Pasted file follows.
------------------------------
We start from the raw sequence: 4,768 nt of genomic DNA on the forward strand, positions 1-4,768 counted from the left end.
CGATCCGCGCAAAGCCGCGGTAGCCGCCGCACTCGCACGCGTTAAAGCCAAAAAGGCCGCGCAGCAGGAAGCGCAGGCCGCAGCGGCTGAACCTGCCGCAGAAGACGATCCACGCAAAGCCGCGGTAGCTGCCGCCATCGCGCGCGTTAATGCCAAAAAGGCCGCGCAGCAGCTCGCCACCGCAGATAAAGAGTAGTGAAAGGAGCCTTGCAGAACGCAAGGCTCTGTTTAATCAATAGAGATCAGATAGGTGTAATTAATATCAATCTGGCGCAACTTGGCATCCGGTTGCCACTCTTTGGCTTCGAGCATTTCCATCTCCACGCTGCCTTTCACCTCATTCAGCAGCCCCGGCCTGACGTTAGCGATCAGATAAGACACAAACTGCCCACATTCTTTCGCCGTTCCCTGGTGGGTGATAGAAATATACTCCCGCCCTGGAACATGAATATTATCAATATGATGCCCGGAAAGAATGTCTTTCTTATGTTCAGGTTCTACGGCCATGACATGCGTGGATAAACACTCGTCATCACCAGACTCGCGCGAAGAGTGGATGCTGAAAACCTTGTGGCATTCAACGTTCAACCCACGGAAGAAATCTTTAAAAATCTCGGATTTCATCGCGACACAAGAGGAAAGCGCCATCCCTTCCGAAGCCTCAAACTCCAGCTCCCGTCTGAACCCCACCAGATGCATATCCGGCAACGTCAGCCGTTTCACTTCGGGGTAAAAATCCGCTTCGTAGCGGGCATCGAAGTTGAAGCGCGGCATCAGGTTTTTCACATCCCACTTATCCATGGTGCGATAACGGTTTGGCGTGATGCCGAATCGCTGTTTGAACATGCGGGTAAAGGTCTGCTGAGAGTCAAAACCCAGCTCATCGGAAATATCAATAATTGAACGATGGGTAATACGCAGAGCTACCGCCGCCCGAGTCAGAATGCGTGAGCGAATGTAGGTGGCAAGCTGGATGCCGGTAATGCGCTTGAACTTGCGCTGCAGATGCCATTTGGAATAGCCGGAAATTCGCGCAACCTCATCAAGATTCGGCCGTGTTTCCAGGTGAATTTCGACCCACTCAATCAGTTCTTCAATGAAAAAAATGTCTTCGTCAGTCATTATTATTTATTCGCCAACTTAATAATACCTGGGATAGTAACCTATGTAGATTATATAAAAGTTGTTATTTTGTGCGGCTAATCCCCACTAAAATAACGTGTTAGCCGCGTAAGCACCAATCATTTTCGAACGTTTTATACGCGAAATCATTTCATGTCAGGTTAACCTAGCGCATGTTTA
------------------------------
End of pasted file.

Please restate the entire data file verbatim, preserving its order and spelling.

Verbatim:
We start from the raw sequence: 4,768 nt of genomic DNA on the forward strand, positions 1-4,768 counted from the left end.
CGATCCGCGCAAAGCCGCGGTAGCCGCCGCACTCGCACGCGTTAAAGCCAAAAAGGCCGCGCAGCAGGAAGCGCAGGCCGCAGCGGCTGAACCTGCCGCAGAAGACGATCCACGCAAAGCCGCGGTAGCTGCCGCCATCGCGCGCGTTAATGCCAAAAAGGCCGCGCAGCAGCTCGCCACCGCAGATAAAGAGTAGTGAAAGGAGCCTTGCAGAACGCAAGGCTCTGTTTAATCAATAGAGATCAGATAGGTGTAATTAATATCAATCTGGCGCAACTTGGCATCCGGTTGCCACTCTTTGGCTTCGAGCATTTCCATCTCCACGCTGCCTTTCACCTCATTCAGCAGCCCCGGCCTGACGTTAGCGATCAGATAAGACACAAACTGCCCACATTCTTTCGCCGTTCCCTGGTGGGTGATAGAAATATACTCCCGCCCTGGAACATGAATATTATCAATATGATGCCCGGAAAGAATGTCTTTCTTATGTTCAGGTTCTACGGCCATGACATGCGTGGATAAACACTCGTCATCACCAGACTCGCGCGAAGAGTGGATGCTGAAAACCTTGTGGCATTCAACGTTCAACCCACGGAAGAAATCTTTAAAAATCTCGGATTTCATCGCGACACAAGAGGAAAGCGCCATCCCTTCCGAAGCCTCAAACTCCAGCTCCCGTCTGAACCCCACCAGATGCATATCCGGCAACGTCAGCCGTTTCACTTCGGGGTAAAAATCCGCTTCGTAGCGGGCATCGAAGTTGAAGCGCGGCATCAGGTTTTTCACATCCCACTTATCCATGGTGCGATAACGGTTTGGCGTGATGCCGAATCGCTGTTTGAACATGCGGGTAAAGGTCTGCTGAGAGTCAAAACCCAGCTCATCGGAAATATCAATAATTGAACGATGGGTAATACGCAGAGCTACCGCCGCCCGAGTCAGAATGCGTGAGCGAATGTAGGTGGCAAGCTGGATGCCGGTAATGCGCTTGAACTTGCGCTGCAGATGCCATTTGGAATAGCCGGAAATTCGCGCAACCTCATCAAGATTCGGCCGTGTTTCCAGGTGAATTTCGACCCACTCAATCAGTTCTTCAATGAAAAAAATGTCTTCGTCAGTCATTATTATTTATTCGCCAACTTAATAATACCTGGGATAGTAACCTATGTAGATTATATAAAAGTTGTTATTTTGTGCGGCTAATCCCCACTAAAATAACGTGTTAGCCGCGTAAGCACCAATCATTTTCGAACGTTTTATACGCGAAATCATTTCATGTCAGGTTAACCTAGCGCATGTTTA